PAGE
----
(d) Transit system. The term “transit system”, as used in the regulations in this part, means any system for furnishing scheduled common carrier public passenger land transportation service along regular routes.
(e) 60-percent passenger fare revenue test. For purposes of this section, a person engaged in the operation of a transit system meets the 60-percent passenger fare revenue test, for the applicable test period prescribed in this section, if:
(1) During such test period such person derived passenger fare revenue from the operation of such system, and
(2) At least 60 percent of the total of such passenger fare revenue derived by such person during such test period was attributable to (i) amounts paid for transportation which do not exceed 60 cents, (ii) amounts paid for commutation or season tickets for single trips of less than 30 miles, or (iii) amounts paid for commutation tickets for one month or less. In determining the total of such passenger fare revenue, revenue from sources such as charter fees, rentals of property, advertising receipts, etc., is not taken into account.
(f) Examples. Application of this section may be illustrated by the following examples:
Example (1).
The X Transit Company is engaged in the operation of a transit system in the city of A and surrounding area throughout April, May, and June of 1984 and the taxable period beginning July 1, 1984. It derives passenger fare revenue from the operation of such system for 15 days in April and for the entire months of May and June of 1984. On July 1, 1984, the Company is using 60 buses of the transit type and 40 buses of the intercity type. Each of 20 of the transit-type buses and each of 10 of the intercity-type buses has a taxable gross weight of less than 55,000 pounds. (No tax is imposed on the use of either a transit-type bus or an intercity-type bus having a taxable gross weight of less than 55,000 pounds. See § 41.4481-1.) Use of the 10 intercity-type buses is subject to the tax for the taxable period beginning with July 1, 1984, since the exemption, if any, applies only to transit-type buses. Use of the 20 transit-type buses is not subject to the tax for such taxable period if at least 60 percent of the total passenger fare revenue derived by the X Transit Company during April, May, and June of 1984 (the test period prescribed in paragraph (c) (1) of this section) from operation of such system was from fares attributable to (i) amounts paid for transportation which do not exceed 60 cents, (ii) amounts paid for commutation or season tickets for single trips of less than 30 miles, or (iii) amounts paid for commutation tickets for one month or less. If the X Transit Company does not meet the 60-percent passenger fare revenue test for April, May, and June of 1984, the tax attaches for the taxable period beginning with July 1, 1984, with respect to the use of each of the 20 transit-type buses having a taxable gross weight of more than less than 55,000 pounds.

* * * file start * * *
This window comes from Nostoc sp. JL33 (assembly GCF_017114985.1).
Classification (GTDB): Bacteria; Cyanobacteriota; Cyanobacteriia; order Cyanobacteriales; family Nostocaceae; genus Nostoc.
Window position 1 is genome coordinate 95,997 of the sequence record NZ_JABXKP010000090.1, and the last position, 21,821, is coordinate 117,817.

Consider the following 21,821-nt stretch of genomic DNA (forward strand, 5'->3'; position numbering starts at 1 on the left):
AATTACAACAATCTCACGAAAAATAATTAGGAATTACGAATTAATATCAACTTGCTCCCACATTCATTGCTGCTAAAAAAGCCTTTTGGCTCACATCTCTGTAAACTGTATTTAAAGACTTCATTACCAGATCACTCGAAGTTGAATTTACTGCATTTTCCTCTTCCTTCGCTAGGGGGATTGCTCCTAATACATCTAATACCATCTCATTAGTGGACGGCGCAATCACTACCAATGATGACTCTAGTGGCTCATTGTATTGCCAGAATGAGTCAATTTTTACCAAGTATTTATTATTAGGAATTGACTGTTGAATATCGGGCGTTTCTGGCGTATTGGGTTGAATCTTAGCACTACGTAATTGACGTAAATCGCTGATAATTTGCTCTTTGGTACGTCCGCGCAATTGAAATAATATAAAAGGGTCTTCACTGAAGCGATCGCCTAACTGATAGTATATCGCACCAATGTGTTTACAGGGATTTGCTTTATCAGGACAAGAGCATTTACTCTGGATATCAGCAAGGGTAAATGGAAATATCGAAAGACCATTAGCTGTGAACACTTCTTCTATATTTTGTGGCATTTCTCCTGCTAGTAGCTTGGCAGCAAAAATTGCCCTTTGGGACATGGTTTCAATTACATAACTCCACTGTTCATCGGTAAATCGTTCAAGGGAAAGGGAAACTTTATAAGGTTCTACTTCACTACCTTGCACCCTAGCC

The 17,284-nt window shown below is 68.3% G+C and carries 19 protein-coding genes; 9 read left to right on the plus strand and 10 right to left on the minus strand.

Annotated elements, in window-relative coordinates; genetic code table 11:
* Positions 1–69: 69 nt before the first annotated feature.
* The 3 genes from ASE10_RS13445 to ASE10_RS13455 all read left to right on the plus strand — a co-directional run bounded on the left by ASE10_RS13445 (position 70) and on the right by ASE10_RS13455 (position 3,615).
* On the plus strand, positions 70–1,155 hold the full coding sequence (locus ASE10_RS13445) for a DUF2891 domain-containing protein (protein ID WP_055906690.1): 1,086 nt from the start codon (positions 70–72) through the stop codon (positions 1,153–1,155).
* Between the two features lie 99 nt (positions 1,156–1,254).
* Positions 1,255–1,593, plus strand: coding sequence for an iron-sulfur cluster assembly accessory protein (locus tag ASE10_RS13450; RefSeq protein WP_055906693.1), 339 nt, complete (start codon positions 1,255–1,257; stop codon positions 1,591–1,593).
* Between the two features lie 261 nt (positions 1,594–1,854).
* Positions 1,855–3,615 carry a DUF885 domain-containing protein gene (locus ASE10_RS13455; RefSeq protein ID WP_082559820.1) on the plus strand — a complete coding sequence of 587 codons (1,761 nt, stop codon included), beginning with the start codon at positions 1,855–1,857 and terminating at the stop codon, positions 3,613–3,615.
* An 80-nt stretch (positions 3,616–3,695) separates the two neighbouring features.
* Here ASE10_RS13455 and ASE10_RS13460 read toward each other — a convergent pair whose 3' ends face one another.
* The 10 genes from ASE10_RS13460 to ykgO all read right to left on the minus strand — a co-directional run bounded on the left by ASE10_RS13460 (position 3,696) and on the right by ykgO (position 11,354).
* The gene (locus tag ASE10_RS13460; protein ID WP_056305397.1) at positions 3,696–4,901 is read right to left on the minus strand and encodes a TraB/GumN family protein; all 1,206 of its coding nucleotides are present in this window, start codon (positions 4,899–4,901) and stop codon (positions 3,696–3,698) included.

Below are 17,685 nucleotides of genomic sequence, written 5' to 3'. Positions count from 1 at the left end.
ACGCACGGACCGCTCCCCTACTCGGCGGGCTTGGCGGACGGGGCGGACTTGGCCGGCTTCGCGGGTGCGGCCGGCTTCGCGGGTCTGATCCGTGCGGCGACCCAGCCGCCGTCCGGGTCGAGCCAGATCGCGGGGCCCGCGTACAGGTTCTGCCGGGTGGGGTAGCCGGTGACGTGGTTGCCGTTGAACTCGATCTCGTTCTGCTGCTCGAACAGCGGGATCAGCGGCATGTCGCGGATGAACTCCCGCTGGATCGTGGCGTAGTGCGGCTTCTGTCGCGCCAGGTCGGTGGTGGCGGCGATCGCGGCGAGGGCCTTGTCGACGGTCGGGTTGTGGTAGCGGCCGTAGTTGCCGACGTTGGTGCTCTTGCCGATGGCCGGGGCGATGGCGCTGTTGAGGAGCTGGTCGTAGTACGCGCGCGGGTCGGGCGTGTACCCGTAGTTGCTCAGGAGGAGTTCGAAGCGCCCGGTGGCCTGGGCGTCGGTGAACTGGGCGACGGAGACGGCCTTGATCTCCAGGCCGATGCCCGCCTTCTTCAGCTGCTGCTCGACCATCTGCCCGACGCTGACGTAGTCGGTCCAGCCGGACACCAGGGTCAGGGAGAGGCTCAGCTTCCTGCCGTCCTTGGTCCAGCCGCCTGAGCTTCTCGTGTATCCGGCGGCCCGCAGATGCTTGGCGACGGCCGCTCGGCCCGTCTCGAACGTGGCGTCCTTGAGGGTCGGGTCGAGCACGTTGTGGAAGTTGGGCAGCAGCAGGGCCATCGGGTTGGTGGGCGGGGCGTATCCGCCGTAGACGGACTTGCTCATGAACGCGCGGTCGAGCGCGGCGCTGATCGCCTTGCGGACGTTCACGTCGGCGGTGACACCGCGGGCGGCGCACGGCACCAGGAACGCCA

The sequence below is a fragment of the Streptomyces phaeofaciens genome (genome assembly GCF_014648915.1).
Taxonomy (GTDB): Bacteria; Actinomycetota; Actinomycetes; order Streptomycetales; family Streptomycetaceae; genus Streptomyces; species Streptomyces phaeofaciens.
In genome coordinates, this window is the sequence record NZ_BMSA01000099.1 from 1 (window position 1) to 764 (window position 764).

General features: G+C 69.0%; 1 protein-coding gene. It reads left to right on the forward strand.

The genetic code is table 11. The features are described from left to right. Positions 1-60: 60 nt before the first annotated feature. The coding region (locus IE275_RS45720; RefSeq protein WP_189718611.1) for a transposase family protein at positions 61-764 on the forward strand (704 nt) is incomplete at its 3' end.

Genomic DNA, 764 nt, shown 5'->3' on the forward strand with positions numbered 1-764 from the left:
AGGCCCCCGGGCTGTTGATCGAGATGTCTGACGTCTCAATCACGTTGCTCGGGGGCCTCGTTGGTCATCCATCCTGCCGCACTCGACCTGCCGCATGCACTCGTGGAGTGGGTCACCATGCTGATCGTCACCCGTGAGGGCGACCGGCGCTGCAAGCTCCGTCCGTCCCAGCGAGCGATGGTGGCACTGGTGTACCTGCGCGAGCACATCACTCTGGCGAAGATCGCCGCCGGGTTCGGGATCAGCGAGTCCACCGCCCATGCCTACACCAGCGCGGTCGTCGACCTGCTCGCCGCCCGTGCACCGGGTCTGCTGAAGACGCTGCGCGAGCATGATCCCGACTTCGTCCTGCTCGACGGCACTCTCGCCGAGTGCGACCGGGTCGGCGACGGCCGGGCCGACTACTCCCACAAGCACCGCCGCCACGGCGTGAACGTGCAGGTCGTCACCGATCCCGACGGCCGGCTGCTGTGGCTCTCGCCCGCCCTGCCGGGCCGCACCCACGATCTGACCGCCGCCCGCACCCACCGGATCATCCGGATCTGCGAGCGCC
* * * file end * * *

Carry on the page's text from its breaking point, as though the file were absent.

Example (2).
Assume the same facts as those stated in Example (1), except that the X Transit Company commences operation of the transit system on July 15, 1984, and derives passenger fare revenue from operation of the system throughout the following August and September. In such case, the test period is July, August, and September of 1984, and if the test is met for this period, no tax is imposed on the use by the Company of any bus of the transit type in the period July 15, 1984, through June 30, 1985.
Example (3).
Assume the same facts as those stated in Example (1), except that the X Transit Company commences operation of the transit system on April 15, 1985, and derives passenger fare revenue from operation of the system throughout the following May and June. In such case the test period is April, May, and June of 1985, and if the test is met for this period, no tax is imposed on the use by the Company of any bus of the transit type in the period April 15 through June of 1985, or in the taxable period beginning on July 1, 1985.
[T.D. 6216, 21 FR 9645, Dec. 6, 1956, as amended by T.D. 6743, 29 FR 7931, June 23, 1964; T.D. 8027, 50 FR 21248, May 23, 1985; T.D. 8879, 65 FR 17154, Mar. 31, 2000]